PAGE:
Importance Of Sovereignty
Although much criticized, the concept of sovereignty is still central to most thinking about international relations and particularly international law. The concept is condemned in context of a nation-state's "right" to monopolize certain exercises of power with respect to its territory and citizens but it is still prized by those who maintain certain "realist" views or who otherwise wish to prevent (sometimes with justification) foreign or international powers and authorities from interfering in a national government's decisions and activities. It cannot be ignored that sovereignty is an essential ingredient of the State as it makes the State supreme in both internal and external matters. A State can only be independent if it enjoys sovereignty. Furthermore, when one begins to analyse and disaggregate the concept of sovereignty, it quickly becomes apparent that it has many dimensions and several important functions. For example, the concept is central to the idea of "equality of nations". The concept of equality of nations is linked to sovereignty concepts because sovereignty has fostered the idea that there is no higher power than the nation-state, so it is "sovereignty" that negates the idea that there is a higher power, whether foreign or international (unless consented to by the nation-state).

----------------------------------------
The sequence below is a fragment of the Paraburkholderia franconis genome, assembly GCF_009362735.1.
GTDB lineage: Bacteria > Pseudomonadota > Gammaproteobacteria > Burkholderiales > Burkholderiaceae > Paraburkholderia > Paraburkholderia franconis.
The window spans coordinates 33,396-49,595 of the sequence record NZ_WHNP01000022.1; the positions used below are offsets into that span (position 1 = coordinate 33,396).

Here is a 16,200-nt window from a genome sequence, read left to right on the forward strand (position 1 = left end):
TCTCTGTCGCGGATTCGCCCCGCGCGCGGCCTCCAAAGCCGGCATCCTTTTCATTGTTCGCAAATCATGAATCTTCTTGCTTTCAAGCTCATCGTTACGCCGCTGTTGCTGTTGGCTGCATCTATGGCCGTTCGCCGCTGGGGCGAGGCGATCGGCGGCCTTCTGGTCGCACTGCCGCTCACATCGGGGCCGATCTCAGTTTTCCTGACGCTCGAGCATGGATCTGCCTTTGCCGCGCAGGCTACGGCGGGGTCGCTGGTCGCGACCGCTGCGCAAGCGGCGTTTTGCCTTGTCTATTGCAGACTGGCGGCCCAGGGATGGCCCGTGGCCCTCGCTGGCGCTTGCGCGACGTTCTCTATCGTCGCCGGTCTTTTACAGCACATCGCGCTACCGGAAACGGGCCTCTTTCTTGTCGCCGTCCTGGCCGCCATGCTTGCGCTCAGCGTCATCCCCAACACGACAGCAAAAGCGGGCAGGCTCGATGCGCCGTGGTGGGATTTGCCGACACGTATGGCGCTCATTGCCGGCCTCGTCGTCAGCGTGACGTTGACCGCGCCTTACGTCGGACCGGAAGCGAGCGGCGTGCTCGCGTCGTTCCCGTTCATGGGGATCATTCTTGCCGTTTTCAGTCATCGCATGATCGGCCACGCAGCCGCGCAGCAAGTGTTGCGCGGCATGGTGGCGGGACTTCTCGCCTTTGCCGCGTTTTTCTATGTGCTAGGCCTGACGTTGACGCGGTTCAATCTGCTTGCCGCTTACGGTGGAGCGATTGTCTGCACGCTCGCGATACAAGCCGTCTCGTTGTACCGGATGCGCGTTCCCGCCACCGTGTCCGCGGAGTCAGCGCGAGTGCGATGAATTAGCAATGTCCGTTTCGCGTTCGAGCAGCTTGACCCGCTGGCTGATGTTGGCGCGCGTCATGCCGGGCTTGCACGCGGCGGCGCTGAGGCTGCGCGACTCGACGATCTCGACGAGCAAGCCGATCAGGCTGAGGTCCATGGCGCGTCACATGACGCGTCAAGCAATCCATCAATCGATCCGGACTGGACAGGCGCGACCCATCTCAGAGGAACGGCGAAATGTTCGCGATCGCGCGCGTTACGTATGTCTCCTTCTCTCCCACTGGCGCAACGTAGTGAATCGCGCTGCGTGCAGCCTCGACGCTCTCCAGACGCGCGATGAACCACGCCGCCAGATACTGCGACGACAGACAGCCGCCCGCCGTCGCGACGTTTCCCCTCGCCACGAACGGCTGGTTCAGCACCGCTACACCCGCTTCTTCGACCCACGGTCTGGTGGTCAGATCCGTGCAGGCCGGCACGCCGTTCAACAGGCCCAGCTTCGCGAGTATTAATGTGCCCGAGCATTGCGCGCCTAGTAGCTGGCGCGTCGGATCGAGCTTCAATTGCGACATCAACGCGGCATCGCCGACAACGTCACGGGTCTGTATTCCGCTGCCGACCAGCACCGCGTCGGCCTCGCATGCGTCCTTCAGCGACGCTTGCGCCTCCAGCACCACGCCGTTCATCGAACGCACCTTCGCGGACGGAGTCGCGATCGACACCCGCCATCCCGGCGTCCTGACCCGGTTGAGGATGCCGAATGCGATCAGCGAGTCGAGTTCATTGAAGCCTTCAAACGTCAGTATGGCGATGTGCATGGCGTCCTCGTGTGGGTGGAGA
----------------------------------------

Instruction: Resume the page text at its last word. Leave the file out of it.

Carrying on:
Sovereignty also plays a role in defining the status and rights of nation-states and their officials. Thus, we recognize "sovereign immunity" and the consequential immunity for various purposes of the officials of a nation-state.
Similarly, "sovereignty" implies a right against interference or intervention by any foreign (or international) power. Therefore, one can easily see the logical connection between the sovereignty concepts and the very foundations and sources of international law. If sovereignty implies that there is "no higher power" than the nation-state, then it is argued that no international law norm is valid unless...